Beware of the pump-out toilet! If your holding tank has a limited capacity and canalside pubs are few and far between, you may have an unpleasant surprise when you discover boatyards have packed away their pump-out equipment for the winter. The boat may develop a sinister list toward the bathroom side. However, BWB sanitary stations will be accessible, so a 'bucket and chuck it' system is advisable as back-up. Obviously, male crew members should be encouraged to use the equipment available to them, it certainly won't harm the wildlife unless they aim directly onto a passing water vole or heron.
The water fill-up points should be open, but apparently some are locked to prevent burst pipes. So, fill up at every available opportunity. This is an excellent excuse to moor outside a pub and besides, whilst you are drinking beer, you are saving on water consumption.
A curse on all ye softies! If you have a choice, go for a traditional style of boat - the steerer stands snugly at the back end with engine and maybe chimney to keep them warm and doors closed behind them. Don't worry about the rest of the crew, they are either working the locks or inside making hot cocoa or standing next to the...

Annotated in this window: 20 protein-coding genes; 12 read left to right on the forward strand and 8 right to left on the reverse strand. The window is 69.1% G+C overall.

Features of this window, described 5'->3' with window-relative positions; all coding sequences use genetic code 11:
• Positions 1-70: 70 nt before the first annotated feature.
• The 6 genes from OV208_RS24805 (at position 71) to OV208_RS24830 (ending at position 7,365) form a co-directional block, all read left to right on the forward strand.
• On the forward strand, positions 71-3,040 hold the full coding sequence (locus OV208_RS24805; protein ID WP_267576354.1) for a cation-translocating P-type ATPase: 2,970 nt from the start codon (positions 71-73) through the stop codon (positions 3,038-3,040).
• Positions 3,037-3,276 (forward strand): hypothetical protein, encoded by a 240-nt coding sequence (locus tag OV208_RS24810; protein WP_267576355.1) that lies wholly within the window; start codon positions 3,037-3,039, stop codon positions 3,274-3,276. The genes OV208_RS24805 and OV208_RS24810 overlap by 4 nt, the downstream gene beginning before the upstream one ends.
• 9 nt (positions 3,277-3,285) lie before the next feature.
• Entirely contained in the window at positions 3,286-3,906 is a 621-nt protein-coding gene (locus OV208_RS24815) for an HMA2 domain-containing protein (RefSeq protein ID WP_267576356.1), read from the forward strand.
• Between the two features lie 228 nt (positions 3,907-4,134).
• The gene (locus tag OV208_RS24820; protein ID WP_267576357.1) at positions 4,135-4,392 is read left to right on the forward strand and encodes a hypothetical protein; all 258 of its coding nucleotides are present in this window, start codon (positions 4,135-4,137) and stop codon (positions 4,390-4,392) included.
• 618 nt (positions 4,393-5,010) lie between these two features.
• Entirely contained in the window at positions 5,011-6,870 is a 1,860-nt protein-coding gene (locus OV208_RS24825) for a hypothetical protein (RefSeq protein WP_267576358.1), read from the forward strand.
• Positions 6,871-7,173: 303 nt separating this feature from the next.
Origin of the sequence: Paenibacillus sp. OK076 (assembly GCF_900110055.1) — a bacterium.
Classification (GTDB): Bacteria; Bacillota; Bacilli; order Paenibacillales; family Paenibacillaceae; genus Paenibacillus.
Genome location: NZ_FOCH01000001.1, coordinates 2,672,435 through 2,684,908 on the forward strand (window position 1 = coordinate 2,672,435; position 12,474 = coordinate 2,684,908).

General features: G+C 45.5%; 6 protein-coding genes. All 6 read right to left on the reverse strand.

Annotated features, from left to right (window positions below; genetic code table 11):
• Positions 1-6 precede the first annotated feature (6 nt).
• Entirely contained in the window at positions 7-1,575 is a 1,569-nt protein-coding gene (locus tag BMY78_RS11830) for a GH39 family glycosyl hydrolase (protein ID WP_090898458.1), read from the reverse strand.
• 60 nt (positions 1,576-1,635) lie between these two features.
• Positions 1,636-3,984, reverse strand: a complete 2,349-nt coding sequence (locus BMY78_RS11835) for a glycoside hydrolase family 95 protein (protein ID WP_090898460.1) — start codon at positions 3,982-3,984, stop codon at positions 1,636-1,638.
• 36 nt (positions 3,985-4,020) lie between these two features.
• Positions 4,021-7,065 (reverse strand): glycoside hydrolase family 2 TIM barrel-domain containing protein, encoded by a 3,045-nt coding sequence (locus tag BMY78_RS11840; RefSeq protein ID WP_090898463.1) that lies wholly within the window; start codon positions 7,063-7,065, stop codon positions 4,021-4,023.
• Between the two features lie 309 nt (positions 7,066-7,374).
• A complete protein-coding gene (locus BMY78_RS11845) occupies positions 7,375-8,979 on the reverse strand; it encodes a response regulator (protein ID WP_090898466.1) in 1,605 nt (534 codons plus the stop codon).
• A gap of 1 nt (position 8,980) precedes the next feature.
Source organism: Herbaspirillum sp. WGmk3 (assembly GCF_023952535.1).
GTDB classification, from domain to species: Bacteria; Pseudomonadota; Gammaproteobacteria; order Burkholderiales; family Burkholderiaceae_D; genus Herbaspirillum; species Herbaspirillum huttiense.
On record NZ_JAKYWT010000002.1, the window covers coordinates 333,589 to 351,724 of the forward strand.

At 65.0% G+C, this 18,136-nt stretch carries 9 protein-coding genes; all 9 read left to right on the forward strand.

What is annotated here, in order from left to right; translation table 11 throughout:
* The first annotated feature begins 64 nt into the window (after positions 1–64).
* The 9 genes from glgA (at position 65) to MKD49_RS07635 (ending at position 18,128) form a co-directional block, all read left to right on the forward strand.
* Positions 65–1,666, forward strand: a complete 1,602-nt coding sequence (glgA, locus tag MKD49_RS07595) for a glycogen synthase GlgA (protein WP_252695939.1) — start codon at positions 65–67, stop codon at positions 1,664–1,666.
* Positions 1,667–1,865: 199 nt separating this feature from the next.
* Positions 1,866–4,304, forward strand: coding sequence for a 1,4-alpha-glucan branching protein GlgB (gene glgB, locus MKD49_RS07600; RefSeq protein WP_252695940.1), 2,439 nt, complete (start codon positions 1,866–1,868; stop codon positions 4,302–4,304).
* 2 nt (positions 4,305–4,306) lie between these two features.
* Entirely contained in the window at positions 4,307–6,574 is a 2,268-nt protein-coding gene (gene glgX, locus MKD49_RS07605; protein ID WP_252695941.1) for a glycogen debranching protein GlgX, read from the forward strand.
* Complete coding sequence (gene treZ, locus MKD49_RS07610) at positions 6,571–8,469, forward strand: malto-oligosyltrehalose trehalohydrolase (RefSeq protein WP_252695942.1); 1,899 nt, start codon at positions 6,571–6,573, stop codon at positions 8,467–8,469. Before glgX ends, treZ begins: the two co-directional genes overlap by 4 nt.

Solid fuel stove
Highly recommended! You are guaranteed never to be cold so long as the little beast is constantly fed, usually on free fuel. You'll find plenty of fallen branches in winter and if they are too large you can get extra free heat by chopping them into chunks of a burnable size. The all-round heating provided by these delightful beasts does much to offset the chilly sides of a steel narrowboat sitting in freezing water!